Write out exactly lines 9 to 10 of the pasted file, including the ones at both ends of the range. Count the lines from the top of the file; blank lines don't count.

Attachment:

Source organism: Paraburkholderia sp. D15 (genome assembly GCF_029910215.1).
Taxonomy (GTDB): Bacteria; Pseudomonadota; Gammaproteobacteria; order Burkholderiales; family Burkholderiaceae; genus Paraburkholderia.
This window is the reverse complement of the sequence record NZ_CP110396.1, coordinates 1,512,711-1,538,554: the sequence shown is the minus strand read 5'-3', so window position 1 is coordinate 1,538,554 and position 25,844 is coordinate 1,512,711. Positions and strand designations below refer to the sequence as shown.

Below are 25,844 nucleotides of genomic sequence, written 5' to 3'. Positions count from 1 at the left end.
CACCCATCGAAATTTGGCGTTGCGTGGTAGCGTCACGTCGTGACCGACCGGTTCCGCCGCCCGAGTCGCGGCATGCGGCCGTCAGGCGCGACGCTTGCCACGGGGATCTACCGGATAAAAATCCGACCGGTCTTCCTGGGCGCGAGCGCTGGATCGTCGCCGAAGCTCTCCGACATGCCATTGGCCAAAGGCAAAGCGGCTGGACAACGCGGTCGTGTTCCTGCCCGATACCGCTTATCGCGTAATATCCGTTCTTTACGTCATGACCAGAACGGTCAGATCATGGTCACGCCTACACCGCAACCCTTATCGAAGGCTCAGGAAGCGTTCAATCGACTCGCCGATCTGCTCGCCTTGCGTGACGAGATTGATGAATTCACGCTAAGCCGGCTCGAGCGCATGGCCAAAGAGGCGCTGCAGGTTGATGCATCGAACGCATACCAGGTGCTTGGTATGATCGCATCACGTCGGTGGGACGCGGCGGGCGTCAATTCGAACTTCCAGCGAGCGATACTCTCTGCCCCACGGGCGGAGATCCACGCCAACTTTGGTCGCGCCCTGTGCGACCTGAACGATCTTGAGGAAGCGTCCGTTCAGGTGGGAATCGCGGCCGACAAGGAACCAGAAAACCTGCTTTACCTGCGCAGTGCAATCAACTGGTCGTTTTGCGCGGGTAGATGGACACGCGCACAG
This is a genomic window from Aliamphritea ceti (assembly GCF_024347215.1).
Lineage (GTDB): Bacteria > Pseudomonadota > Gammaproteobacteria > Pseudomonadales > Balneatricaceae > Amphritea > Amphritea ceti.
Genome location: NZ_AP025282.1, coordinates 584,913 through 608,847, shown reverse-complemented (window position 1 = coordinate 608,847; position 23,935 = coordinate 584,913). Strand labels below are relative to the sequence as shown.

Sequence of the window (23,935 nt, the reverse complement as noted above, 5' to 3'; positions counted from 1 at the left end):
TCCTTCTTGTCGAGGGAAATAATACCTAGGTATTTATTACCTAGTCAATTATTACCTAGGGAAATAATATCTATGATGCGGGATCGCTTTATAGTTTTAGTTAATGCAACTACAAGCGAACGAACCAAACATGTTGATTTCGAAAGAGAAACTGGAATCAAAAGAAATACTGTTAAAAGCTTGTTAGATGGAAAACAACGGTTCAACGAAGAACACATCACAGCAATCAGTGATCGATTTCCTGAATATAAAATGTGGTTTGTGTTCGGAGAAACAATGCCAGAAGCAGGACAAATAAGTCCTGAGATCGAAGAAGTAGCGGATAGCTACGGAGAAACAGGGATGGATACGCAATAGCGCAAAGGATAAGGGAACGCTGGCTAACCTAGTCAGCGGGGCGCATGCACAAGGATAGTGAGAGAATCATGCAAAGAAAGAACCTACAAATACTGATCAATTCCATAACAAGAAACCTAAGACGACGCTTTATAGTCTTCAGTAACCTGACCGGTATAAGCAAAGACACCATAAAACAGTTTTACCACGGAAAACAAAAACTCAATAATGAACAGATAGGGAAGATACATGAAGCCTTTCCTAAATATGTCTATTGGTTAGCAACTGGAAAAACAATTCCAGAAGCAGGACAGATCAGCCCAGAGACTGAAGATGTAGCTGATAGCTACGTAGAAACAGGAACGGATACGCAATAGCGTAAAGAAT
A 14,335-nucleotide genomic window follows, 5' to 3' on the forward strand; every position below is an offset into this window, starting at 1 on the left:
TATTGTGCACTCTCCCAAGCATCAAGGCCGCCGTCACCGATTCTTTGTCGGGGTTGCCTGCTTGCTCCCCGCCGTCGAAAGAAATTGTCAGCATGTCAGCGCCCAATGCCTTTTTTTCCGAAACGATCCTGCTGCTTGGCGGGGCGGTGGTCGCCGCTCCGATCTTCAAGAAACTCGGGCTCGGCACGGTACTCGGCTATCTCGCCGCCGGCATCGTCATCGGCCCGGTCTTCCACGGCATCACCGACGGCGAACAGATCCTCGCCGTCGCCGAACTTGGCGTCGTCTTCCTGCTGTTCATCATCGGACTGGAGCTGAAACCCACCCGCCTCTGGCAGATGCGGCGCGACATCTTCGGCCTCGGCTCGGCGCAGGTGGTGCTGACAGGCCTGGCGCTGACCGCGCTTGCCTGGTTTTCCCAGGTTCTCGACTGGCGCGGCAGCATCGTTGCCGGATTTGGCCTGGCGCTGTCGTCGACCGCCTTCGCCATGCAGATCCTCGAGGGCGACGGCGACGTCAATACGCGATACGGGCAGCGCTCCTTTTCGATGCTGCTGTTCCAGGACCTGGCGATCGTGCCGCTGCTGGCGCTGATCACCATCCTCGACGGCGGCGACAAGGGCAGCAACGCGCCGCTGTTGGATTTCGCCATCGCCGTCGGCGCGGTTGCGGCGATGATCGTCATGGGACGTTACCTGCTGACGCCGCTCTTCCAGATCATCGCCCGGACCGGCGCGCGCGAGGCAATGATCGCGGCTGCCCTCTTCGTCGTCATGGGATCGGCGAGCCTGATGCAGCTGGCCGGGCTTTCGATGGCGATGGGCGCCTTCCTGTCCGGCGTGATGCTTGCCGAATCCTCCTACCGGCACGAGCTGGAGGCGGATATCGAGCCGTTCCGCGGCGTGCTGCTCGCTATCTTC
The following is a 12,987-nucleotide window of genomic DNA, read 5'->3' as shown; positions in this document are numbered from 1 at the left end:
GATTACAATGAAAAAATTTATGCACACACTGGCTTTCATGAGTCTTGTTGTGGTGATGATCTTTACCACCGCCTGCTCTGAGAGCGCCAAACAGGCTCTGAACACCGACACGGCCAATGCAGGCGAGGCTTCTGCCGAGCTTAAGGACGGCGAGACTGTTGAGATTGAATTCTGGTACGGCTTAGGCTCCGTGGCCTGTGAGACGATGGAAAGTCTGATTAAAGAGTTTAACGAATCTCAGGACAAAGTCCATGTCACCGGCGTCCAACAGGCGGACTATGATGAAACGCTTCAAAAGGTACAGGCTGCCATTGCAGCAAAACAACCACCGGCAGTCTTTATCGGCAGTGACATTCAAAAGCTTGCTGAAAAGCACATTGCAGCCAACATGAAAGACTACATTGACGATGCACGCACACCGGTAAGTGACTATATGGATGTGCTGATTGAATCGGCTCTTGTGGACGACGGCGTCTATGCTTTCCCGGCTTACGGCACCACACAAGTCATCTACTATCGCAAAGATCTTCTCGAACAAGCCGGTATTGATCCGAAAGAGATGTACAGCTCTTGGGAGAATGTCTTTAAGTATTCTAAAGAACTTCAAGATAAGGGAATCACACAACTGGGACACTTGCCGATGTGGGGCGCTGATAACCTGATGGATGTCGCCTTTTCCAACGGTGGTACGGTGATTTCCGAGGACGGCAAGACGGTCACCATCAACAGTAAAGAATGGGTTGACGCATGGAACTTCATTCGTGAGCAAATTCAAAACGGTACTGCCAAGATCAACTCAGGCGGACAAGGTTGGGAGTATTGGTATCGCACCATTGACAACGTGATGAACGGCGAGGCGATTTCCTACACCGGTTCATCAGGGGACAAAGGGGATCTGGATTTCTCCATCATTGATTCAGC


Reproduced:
Sequence of the window (23,935 nt, the reverse complement as noted above, 5' to 3'; positions counted from 1 at the left end):
TCCTTCTTGTCGAGGGAAATAATACCTAGGTATTTATTACCTAGTCAATTATTACCTAGGGAAATAATATCTATGATGCGGGATCGCTTTATAGTTTTAGTTAATGCAACTACAAGCGAACGAACCAAACATGTTGATTTCGAAAGAGAAACTGGAATCAAAAGAAATACTGTTAAAAGCTTGTTAGATGGAAAACAACGGTTCAACGAAGAACACATCACAGCAATCAGTGATCGATTTCCTGAATATAAAATGTGGTTTGTGTTCGGAGAAACAATGCCAGAAGCAGGACAAATAAGTCCTGAGATCGAAGAAGTAGCGGATAGCTACGGAGAAACAGGGATGGATACGCAATAGCGCAAAGGATAAGGGAACGCTGGCTAACCTAGTCAGCGGGGCGCATGCACAAGGATAGTGAGAGAATCATGCAAAGAAAGAACCTACAAATACTGATCAATTCCATAACAAGAAACCTAAGACGACGCTTTATAGTCTTCAGTAACCTGACCGGTATAAGCAAAGACACCATAAAACAGTTTTACCACGGAAAACAAAAACTCAATAATGAACAGATAGGGAAGATACATGAAGCCTTTCCTAAATATGTCTATTGGTTAGCAACTGGAAAAACAATTCCAGAAGCAGGACAGATCAGCCCAGAGACTGAAGATGTAGCTGATAGCTACGTAGAAACAGGAACGGATACGCAATAGCGTAAAGAAT